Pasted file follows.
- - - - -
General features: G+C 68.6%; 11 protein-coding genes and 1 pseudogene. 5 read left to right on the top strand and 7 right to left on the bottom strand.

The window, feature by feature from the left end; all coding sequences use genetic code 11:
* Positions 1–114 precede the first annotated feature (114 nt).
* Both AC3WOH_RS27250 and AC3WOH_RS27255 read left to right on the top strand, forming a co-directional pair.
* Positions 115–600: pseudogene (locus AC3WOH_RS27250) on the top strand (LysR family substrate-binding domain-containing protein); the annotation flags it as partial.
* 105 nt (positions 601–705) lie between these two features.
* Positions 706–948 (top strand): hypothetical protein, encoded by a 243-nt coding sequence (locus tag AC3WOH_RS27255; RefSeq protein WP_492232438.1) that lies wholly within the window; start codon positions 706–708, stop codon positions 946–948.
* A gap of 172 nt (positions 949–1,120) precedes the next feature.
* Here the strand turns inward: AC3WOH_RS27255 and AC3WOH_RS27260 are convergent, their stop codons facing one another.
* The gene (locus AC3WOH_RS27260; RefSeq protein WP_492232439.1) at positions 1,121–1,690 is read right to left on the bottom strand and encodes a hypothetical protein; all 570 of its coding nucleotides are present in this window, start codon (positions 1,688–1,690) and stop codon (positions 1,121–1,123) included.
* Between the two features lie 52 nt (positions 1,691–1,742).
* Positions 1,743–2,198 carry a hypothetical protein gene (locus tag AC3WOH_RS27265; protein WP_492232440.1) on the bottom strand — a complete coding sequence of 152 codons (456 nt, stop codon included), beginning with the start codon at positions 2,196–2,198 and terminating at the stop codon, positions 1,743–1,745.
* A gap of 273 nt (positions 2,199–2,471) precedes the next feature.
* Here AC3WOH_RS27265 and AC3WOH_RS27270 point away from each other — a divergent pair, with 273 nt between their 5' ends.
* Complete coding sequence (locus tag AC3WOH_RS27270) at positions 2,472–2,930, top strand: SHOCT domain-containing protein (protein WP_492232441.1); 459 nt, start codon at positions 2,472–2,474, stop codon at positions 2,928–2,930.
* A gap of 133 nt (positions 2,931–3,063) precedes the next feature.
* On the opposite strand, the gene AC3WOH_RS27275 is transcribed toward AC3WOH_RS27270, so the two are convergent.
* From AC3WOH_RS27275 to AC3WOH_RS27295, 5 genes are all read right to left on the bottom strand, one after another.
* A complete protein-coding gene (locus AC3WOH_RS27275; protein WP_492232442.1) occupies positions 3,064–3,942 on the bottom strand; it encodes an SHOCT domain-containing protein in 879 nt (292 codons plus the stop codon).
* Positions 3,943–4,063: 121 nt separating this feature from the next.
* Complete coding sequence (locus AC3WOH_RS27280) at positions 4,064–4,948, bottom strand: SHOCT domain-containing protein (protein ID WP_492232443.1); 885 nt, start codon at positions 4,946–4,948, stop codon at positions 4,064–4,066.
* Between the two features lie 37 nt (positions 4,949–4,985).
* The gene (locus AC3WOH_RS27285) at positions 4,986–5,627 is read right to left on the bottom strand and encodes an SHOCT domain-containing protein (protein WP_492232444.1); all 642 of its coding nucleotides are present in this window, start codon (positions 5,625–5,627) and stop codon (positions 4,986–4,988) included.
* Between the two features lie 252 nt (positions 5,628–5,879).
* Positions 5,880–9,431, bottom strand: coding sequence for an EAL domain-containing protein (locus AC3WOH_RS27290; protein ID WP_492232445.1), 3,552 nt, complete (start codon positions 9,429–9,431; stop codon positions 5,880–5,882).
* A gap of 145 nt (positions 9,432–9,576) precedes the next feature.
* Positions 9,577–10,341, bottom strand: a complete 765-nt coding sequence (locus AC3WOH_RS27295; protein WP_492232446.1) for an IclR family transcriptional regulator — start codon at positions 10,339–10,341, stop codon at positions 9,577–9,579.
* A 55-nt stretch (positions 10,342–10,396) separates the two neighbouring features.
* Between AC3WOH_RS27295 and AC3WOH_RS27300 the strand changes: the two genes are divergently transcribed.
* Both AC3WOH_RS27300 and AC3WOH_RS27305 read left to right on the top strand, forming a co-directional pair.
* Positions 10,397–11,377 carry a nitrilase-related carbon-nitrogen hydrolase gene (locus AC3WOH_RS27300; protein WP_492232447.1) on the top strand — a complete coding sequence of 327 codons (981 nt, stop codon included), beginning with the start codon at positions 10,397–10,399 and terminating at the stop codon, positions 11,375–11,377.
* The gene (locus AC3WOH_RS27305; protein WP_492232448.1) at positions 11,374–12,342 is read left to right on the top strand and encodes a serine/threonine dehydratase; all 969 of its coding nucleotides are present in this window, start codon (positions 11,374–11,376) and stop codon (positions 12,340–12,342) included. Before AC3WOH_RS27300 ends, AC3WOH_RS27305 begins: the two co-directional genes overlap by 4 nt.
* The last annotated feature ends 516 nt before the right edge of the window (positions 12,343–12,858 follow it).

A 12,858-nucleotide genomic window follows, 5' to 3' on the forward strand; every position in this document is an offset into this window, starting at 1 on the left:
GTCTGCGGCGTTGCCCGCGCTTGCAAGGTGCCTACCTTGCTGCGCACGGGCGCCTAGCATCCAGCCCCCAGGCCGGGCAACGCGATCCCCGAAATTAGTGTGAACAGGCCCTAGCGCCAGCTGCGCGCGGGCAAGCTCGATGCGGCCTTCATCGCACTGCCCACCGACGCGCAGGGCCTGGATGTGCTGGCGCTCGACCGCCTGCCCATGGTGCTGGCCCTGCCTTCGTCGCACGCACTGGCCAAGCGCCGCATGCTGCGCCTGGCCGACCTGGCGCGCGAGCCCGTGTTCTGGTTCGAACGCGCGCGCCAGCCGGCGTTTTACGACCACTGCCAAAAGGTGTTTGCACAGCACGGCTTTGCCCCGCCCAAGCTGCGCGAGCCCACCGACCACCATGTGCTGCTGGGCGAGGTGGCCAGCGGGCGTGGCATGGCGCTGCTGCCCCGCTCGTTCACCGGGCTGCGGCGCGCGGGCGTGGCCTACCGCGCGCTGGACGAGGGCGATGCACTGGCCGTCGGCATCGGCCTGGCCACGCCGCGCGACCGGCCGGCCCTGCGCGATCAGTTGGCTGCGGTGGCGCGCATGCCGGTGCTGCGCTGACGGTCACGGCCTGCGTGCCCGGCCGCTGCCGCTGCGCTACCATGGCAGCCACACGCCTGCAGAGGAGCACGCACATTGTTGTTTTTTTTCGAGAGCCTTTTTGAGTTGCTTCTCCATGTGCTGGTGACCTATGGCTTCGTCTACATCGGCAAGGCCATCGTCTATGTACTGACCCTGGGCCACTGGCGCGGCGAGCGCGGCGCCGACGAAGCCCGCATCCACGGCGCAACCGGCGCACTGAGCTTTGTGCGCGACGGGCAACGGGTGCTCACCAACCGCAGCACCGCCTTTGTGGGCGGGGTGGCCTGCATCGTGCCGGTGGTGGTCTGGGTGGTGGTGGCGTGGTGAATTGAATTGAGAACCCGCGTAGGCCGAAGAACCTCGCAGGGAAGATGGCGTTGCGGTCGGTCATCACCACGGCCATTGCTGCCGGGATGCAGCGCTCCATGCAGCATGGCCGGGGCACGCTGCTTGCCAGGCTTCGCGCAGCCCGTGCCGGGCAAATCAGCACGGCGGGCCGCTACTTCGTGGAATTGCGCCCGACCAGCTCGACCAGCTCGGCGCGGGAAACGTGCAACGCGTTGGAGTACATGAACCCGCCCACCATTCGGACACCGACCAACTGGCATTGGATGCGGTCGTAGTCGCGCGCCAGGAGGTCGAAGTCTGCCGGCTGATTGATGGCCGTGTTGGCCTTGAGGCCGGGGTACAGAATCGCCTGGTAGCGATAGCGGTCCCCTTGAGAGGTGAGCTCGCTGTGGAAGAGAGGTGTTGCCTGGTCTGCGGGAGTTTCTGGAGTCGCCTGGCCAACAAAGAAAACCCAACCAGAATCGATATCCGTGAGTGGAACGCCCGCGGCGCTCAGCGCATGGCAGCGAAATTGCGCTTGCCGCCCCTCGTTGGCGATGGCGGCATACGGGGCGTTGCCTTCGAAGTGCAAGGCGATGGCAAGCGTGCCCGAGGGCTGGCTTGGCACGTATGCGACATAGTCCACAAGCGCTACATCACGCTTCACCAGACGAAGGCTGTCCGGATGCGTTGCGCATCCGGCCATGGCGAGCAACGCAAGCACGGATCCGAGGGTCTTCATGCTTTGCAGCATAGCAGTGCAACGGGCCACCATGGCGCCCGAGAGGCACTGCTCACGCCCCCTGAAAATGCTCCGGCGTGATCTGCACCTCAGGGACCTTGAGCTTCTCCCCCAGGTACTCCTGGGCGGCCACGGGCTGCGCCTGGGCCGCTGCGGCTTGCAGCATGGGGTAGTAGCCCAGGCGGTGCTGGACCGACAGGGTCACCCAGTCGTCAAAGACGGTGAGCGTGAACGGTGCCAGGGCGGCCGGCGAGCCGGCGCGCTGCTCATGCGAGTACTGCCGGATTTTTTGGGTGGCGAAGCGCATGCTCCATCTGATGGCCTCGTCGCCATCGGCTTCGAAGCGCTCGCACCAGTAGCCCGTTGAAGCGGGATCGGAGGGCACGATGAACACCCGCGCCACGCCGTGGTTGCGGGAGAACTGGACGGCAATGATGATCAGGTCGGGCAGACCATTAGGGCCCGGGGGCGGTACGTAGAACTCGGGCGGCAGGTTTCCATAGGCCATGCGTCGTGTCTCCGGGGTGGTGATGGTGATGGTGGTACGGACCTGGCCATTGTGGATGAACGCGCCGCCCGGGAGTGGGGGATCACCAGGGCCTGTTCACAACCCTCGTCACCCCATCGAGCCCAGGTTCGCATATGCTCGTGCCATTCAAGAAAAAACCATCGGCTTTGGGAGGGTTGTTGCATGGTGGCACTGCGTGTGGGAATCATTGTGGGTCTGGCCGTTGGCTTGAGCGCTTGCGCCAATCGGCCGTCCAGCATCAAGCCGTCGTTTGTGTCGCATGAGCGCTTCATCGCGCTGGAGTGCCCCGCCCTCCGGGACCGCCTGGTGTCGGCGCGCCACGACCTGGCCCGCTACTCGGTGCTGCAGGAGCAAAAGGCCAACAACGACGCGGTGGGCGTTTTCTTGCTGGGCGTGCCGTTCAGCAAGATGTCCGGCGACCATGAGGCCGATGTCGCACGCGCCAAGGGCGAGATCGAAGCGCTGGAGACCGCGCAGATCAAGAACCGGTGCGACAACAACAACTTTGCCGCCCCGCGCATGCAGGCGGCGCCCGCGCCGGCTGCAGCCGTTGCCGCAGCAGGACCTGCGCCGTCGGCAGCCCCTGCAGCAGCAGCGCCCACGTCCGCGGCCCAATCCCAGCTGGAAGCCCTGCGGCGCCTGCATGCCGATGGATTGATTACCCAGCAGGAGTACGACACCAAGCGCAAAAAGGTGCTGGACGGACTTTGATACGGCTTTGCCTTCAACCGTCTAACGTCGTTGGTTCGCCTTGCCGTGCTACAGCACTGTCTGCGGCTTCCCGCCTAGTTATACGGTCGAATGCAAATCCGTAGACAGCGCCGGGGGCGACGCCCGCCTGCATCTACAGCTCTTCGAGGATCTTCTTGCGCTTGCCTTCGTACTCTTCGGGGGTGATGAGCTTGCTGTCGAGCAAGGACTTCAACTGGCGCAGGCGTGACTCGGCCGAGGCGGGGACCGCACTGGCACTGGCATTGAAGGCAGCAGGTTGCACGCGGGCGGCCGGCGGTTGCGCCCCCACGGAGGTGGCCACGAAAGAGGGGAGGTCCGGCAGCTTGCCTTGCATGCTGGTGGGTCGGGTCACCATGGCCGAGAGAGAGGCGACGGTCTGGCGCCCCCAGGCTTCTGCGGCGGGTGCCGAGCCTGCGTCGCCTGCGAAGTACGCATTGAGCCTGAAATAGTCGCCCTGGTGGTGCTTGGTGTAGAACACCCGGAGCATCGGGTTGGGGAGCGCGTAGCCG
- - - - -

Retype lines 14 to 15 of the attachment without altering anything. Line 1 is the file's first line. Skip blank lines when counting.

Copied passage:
* Here AC3WOH_RS27265 and AC3WOH_RS27270 point away from each other — a divergent pair, with 273 nt between their 5' ends.
* Complete coding sequence (locus tag AC3WOH_RS27270) at positions 2,472–2,930, top strand: SHOCT domain-containing protein (protein WP_492232441.1); 459 nt, start codon at positions 2,472–2,474, stop codon at positions 2,928–2,930.